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Throughout the COVID-19 pandemic, institutions of higher learning have found themselves facing a host of challenges. Some of them are novel, while others have become more pronounced as a result of the pandemic. In this interview, Phil Stein, the head of Bilzin Sumberg’s Litigation Group, and Brianna Sainte, an attorney in Bilzin Sumberg’s Litigation Group, discuss some of the important issues faced by colleges and universities, including the proliferation of tuition refund cases brought on by the pandemic and the broader issue of data privacy and security in light of the rise of remote learning and the steady increase in hacking attempts and ransomware incidents.

Transcript: SAINTE: Hi everyone, my name is Brianna Sainte, and I'm an attorney in Bilzin Sumberg's Litigation Group. I'm excited to welcome you all to a very timely discussion on the unprecedented changes that we're seeing currently in higher education, mostly brought on by the COVID-19 pandemic, but also by longer term structural trends. I have the pleasure of speaking with Phil Stein, the head of Bilzin Sumberg's Litigation Group, also known as my boss, about some of the important trends and challenges facing this rapidly growing sector of the economy.

Phil has written extensively about developments affecting colleges and universities, focusing on areas in which they may face the greatest legal exposure. Today, we'll start off with a general overview of the current state of higher education from a business and legal perspective and then focus on two of the most salient issues that colleges and universities are now facing. The first being the proliferation of tuition refund cases brought on by the pandemic and the second being the broader issue of data privacy and security, which has taken on an even greater urgency now because of the rise of the remote learning and steady increase in hacking attempts and ransom software crisis.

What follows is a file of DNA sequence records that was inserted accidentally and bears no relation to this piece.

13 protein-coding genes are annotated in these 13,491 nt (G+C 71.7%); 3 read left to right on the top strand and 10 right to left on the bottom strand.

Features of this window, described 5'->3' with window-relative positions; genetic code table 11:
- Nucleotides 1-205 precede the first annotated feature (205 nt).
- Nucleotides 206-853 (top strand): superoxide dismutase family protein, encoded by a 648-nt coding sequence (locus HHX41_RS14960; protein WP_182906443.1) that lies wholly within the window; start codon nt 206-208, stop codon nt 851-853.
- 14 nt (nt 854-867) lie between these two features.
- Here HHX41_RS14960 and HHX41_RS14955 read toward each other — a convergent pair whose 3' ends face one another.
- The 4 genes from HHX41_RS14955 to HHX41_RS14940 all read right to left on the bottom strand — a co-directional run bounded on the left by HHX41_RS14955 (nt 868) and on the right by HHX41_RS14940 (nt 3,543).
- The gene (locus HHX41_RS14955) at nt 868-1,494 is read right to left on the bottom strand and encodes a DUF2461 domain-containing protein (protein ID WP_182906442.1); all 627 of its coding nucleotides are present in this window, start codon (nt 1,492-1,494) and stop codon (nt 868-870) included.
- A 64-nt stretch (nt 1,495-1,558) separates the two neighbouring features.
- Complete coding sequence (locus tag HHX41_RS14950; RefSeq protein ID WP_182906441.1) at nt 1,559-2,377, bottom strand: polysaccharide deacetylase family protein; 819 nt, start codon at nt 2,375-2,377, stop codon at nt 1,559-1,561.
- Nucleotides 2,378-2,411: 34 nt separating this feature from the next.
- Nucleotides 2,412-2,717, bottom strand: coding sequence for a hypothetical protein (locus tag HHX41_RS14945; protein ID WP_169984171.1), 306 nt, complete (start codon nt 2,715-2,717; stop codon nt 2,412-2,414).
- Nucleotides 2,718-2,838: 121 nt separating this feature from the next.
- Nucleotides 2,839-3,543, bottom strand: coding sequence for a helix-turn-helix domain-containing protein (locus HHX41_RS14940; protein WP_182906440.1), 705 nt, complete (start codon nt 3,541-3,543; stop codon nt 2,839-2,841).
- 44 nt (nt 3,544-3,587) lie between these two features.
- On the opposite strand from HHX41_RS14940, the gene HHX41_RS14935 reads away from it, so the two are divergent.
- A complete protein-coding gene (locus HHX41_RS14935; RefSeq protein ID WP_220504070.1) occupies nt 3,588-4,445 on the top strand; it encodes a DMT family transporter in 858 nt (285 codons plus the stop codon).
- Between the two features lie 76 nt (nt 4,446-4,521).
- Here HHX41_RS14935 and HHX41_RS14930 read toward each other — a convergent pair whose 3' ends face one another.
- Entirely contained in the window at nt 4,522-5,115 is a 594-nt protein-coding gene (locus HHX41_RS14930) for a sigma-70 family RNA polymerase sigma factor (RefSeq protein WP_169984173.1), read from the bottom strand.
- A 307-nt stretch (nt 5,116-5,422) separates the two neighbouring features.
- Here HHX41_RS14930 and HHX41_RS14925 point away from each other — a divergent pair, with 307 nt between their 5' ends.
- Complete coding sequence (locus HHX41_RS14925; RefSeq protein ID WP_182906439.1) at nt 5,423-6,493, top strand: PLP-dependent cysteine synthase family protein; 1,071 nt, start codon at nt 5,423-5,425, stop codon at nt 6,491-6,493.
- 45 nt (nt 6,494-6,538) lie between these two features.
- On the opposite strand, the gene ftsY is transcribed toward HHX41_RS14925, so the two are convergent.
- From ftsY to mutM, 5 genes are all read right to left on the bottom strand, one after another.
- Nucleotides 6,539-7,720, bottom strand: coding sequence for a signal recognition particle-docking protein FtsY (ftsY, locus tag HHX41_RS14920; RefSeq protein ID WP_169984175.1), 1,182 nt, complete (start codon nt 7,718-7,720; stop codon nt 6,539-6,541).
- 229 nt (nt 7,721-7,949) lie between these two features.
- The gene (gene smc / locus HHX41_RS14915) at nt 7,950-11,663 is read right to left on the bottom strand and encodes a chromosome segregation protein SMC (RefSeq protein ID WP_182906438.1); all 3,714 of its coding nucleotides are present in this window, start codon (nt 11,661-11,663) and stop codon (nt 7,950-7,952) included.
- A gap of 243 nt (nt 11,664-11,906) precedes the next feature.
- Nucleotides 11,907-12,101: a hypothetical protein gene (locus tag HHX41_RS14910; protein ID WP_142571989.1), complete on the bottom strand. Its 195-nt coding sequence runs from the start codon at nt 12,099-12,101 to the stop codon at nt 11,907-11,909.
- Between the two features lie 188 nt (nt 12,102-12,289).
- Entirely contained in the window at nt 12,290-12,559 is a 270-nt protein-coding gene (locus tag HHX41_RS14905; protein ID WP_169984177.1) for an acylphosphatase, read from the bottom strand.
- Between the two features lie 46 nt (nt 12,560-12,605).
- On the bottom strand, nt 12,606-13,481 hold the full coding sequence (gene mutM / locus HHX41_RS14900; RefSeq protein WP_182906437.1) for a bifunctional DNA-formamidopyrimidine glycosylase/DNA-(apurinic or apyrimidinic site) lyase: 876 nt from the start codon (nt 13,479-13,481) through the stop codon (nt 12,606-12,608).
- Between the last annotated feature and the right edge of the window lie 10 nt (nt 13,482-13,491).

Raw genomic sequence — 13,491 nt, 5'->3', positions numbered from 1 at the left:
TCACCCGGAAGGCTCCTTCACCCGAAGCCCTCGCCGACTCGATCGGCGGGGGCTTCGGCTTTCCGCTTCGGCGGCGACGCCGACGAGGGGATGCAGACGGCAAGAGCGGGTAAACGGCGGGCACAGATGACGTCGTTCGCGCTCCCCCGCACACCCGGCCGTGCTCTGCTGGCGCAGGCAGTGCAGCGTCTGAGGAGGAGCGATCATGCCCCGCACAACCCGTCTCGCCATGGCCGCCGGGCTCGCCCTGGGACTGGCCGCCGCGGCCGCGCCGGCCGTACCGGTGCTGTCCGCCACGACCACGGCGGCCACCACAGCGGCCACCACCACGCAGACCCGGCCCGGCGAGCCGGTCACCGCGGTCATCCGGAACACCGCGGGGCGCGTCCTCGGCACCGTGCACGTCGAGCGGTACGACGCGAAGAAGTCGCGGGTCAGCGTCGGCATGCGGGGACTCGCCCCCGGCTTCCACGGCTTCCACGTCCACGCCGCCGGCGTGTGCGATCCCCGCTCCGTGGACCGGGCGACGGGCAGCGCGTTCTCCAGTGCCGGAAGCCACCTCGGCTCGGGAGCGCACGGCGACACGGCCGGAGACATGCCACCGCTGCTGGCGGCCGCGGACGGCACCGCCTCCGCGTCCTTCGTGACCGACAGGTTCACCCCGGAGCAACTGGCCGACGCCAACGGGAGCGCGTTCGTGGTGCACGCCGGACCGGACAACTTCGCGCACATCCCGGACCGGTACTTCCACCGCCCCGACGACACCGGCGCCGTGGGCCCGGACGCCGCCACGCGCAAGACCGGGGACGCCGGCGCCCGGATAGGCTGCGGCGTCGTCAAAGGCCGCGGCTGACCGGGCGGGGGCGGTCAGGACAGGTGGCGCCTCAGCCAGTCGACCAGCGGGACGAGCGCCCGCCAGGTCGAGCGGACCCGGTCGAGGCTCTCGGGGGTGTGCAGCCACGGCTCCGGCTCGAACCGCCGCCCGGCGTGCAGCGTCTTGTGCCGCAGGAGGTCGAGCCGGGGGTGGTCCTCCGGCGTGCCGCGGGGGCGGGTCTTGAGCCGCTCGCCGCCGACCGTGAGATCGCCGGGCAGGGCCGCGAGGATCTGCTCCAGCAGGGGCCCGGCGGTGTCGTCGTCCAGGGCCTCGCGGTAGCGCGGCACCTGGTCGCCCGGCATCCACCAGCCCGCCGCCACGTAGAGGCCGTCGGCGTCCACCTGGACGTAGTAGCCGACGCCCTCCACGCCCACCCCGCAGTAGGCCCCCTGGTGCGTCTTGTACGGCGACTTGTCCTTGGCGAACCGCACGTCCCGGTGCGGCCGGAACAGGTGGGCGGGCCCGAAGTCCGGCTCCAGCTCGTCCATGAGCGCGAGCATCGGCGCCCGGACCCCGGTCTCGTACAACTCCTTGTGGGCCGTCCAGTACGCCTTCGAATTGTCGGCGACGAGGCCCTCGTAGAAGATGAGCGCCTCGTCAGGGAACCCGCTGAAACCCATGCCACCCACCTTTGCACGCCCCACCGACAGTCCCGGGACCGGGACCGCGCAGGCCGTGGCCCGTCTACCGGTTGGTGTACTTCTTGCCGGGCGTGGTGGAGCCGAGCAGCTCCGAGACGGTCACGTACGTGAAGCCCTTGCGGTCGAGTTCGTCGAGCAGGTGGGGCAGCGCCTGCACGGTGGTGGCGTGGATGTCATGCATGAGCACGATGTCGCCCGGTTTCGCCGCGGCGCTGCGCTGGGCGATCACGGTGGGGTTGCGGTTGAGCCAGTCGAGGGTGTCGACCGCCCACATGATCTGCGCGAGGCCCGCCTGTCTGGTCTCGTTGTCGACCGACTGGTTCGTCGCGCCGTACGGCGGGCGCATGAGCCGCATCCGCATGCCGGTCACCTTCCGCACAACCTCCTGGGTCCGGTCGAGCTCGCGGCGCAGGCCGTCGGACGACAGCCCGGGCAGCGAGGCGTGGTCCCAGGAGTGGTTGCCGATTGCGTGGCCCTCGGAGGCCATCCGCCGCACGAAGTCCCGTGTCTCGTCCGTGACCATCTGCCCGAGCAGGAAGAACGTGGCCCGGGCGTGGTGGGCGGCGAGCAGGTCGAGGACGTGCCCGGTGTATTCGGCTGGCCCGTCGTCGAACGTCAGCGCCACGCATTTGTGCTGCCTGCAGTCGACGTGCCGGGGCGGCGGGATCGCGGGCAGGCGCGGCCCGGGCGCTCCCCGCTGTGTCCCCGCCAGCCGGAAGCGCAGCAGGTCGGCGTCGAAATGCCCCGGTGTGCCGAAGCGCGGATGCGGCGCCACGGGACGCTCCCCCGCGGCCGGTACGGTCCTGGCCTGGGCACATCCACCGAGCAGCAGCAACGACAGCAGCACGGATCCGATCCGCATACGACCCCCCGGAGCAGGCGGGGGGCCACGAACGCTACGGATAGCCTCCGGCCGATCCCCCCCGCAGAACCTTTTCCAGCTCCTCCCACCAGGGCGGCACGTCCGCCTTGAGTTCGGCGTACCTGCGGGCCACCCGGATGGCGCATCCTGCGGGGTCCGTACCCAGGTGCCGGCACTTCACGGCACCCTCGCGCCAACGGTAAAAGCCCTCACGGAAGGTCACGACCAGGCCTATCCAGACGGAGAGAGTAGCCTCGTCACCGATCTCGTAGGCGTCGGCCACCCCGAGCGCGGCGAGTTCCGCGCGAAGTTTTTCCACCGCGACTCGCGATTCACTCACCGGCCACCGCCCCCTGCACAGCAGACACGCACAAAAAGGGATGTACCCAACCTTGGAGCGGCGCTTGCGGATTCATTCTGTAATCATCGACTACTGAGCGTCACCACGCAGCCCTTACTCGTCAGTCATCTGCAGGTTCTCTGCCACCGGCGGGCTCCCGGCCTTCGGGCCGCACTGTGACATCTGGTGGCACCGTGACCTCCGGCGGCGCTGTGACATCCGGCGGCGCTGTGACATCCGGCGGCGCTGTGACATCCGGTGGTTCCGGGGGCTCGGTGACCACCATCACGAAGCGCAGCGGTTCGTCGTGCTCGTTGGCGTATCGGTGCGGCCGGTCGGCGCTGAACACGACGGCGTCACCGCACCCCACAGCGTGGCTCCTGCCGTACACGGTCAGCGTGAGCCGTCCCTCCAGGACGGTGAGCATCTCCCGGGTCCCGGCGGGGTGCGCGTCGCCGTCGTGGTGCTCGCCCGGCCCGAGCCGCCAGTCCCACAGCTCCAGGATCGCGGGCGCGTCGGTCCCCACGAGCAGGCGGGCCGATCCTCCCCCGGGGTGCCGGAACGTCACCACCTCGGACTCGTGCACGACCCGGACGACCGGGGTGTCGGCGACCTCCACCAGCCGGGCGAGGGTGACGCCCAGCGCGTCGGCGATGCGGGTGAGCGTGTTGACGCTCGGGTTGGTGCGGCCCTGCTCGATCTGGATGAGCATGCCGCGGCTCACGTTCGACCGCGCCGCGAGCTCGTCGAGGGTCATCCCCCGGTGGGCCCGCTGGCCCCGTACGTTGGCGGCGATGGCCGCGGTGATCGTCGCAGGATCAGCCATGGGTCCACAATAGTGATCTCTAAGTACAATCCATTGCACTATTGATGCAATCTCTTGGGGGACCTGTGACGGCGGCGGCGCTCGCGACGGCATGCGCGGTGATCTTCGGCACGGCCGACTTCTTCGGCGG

Phil, thank you so much for joining me. I'll start off with a question that will help orient our viewers: the COVID-19 pandemic affected a multitude of economic industries, as well as the daily lives of several million people. What can you tell the viewers about how the pandemic affected higher education from both the business and legal standpoints?

STEIN: Well, it changed their entire method of instruction, right? I mean, everything really changed from what was traditionally and almost exclusively an in-person method of learning to a much more hybrid kind of instruction, and mostly online. What flowed from that were a number of things that affected them legally.

I think, number one, you've already mentioned the fact that there was a real increase in these tuition refund class action cases. We'll talk a little bit more about those later. Hand in hand with that, colleges and universities, especially those with big time sports programs, had to cancel a lot of major events, not just sports obviously, but all sorts of events on campus, and to some extent they got hit with requests and demands, and even occasionally some threatened lawsuits, with respect to event cancellation refunds for that. Third, there were also a host of enhanced kinds of privacy issues. Again, something we'll be talking about a little more later, but with remote learning, and with company employees and professors being in a remote environment, there were bigger struggles, bigger concerns with respect to maintaining appropriate data privacy and security. The fourth thing is that with a lot of these revenue shortfalls, colleges and universities really had to deal much more extensively than they had previously with revenue shortfalls, and what flows from that is some cutbacks to their budgets, some layoffs and occasionally some legal issues associated with the layoffs- severance issues and the like.